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Understanding Kosher Foods

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Our mission is to create exceptional dining experiences that delight the senses, inspire minds, and foster community. Fostering community means many things, including understanding and teaching about different eating patterns.

In this three-part series, we explore halal and kosher dietary laws. While many people associate the two because they are both used by religious groups and forbid consuming pork, there are key differences that we'll explain. Here we explore kosher.

What does kosher mean? The term kosher refers to food prepared in accordance with the Jewish dietary laws known as kashrut. Not all Jewish people follow these rules, and degree of adherence varies.

What are some of the laws? One of the most well-known laws is the separation of meat and dairy during food production. This separation must be maintained during storage, preparation, and serving of food. If a kosher food comes in contact with a non-kosher item, it renders it non-kosher. Kosher slaughter, shechita, is another dietary law that dictates how an animal is to be killed. Part of this law requires a trained Jewish person, a shochet, to slaughter the animal by specific methods.

What do the kosher labels and symbols mean? A symbol, hechsher, may be used to designate a food as kosher and the symbol used depends on the organization granting kosher certification, of which there are over 1,000 worldwide. A common symbol is the letter U inside a large letter O, which signifies certification by the Orthodox Union, one of the largest organizations supervising kosher labeling. The Parve/Pareve symbol labels the food as “neutral,” meaning it does not contain any meat or dairy.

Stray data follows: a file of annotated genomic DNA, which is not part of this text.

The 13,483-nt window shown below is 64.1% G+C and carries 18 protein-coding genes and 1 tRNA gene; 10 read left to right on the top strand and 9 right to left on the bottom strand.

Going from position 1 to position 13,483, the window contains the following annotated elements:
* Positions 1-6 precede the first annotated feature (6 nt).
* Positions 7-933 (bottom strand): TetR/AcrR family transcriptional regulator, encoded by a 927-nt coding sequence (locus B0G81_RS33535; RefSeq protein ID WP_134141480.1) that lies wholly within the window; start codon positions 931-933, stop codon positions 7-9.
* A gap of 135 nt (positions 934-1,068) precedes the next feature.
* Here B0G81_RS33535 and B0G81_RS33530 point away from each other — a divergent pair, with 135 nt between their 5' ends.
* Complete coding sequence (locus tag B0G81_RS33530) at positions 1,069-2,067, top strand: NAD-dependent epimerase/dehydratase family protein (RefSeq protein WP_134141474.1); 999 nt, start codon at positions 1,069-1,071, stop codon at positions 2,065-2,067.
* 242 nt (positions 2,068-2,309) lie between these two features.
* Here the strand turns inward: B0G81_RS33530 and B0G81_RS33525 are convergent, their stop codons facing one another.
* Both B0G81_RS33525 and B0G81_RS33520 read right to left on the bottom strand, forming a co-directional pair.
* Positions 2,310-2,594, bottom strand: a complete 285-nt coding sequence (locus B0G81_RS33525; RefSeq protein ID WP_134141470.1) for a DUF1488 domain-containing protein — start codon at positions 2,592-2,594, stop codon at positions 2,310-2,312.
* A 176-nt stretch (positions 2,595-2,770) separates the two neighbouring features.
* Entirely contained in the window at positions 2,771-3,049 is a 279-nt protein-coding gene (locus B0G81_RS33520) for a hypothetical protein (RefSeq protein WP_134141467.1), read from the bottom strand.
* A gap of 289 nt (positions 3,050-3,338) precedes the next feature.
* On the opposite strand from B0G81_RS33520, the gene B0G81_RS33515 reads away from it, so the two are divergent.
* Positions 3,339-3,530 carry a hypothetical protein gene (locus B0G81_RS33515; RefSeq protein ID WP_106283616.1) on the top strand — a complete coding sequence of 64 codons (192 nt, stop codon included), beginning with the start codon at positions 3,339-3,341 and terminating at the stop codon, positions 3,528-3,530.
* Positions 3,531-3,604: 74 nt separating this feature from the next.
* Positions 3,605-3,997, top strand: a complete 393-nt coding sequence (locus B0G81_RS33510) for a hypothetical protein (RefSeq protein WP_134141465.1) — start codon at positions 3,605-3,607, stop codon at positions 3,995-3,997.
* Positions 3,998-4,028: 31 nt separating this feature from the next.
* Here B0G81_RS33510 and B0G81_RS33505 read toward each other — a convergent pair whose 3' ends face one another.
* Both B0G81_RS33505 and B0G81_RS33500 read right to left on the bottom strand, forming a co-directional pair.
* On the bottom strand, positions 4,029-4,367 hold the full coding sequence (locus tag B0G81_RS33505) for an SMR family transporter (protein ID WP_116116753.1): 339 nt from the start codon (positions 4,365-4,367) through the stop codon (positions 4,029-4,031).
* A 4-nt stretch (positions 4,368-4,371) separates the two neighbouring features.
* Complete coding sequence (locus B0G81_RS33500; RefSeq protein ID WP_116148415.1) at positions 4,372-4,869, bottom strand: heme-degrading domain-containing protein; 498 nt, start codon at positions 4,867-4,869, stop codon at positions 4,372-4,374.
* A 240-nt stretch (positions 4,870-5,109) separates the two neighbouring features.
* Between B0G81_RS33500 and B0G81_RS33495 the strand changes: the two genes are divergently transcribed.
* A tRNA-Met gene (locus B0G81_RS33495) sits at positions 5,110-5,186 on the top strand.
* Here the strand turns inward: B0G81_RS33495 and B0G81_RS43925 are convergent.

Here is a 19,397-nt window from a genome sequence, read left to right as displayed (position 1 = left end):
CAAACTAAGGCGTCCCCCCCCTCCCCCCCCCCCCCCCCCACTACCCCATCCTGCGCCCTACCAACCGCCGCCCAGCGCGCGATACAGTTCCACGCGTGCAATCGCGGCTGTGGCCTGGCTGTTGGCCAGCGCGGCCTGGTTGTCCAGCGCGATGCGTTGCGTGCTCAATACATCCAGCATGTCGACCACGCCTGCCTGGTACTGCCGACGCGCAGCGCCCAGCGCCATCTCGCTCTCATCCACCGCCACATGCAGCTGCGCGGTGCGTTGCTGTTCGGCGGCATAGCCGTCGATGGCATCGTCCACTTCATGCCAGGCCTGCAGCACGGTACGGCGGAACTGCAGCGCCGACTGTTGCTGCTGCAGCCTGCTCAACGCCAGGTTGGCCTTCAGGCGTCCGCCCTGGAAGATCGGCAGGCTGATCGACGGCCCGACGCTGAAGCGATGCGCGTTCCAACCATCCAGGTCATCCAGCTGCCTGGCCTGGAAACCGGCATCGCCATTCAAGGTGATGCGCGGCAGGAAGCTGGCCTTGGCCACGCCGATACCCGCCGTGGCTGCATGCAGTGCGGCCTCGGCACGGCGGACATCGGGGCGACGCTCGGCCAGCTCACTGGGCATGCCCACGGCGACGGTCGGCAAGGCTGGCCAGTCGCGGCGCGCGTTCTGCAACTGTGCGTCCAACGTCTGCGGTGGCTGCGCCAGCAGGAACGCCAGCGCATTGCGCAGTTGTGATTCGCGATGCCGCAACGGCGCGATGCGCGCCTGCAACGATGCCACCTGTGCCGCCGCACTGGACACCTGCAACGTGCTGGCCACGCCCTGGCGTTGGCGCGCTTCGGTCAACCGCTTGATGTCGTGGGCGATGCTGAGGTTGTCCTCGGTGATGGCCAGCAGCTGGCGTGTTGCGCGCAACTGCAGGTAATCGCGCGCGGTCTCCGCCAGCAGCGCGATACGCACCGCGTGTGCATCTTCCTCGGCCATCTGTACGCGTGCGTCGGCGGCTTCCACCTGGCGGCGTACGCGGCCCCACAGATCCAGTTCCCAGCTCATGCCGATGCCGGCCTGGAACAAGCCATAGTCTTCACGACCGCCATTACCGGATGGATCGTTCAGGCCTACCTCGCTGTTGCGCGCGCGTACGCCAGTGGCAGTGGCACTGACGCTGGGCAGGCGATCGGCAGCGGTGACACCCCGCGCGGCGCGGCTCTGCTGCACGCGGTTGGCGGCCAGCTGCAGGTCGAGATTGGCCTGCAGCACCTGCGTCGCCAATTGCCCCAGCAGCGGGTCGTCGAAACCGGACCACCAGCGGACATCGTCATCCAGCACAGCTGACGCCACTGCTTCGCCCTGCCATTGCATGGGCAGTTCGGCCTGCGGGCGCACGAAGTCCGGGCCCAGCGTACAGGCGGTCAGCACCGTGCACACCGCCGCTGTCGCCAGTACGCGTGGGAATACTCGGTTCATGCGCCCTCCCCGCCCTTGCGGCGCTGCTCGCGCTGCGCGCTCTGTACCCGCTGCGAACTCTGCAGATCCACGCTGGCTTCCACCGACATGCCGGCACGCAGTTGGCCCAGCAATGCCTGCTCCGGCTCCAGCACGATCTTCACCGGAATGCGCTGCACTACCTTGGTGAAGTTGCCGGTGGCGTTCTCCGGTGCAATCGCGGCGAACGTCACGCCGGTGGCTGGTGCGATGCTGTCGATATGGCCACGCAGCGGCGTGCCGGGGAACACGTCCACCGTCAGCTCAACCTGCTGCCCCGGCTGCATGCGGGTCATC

What are examples of non-kosher (i.e., trief) foods? Fish without scales and fins (e.g., catfish), insects, mollusks, pork, rabbit, shellfish, as well as milk and meat together, are trief.

What are some complications of avoiding insects? In addition to avoiding insect flour, observant Jews also avoid fruits and veggies where insects could stow away—including artichoke hearts, green asparagus tips, fresh Brussels sprouts, the brown part of Portobellos, and fresh blackberries, mulberries, raspberries, and strawberries.

What are some complications of keeping milk and meat separate? Beef stroganoff, buttermilk fried chicken, cheeseburgers, chili cheese dogs, and cheese made with rennet (a calf-stomach enzyme that curdles milk) are off-limits.

This separation can mean a real financial and time commitment. People who keep kosher often invest in separate cookware, tableware, and flatware for meat and milk. Additionally, they need to wait up to six hours after a meal containing meat to consume a meal with dairy.

How are laws different for Passover? What about fasting? Passover is a Jewish holiday that falls in March or April. Passover has a unique set of dietary rules, including the exclusion of leavened foods containing any wheat, rye, barley, oats, or spelt. Foods that meet the rules of Passover will be designated as “kosher for Passover” or labeled with a single letter “P.” Fasting is an important part of many Jewish holidays, particularly Yom Kippur, which falls in September or October. Fasting is not expected of children before they are bat or bar mitzvah (12 for girls and 13 for boys).

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Understanding Halal Foods

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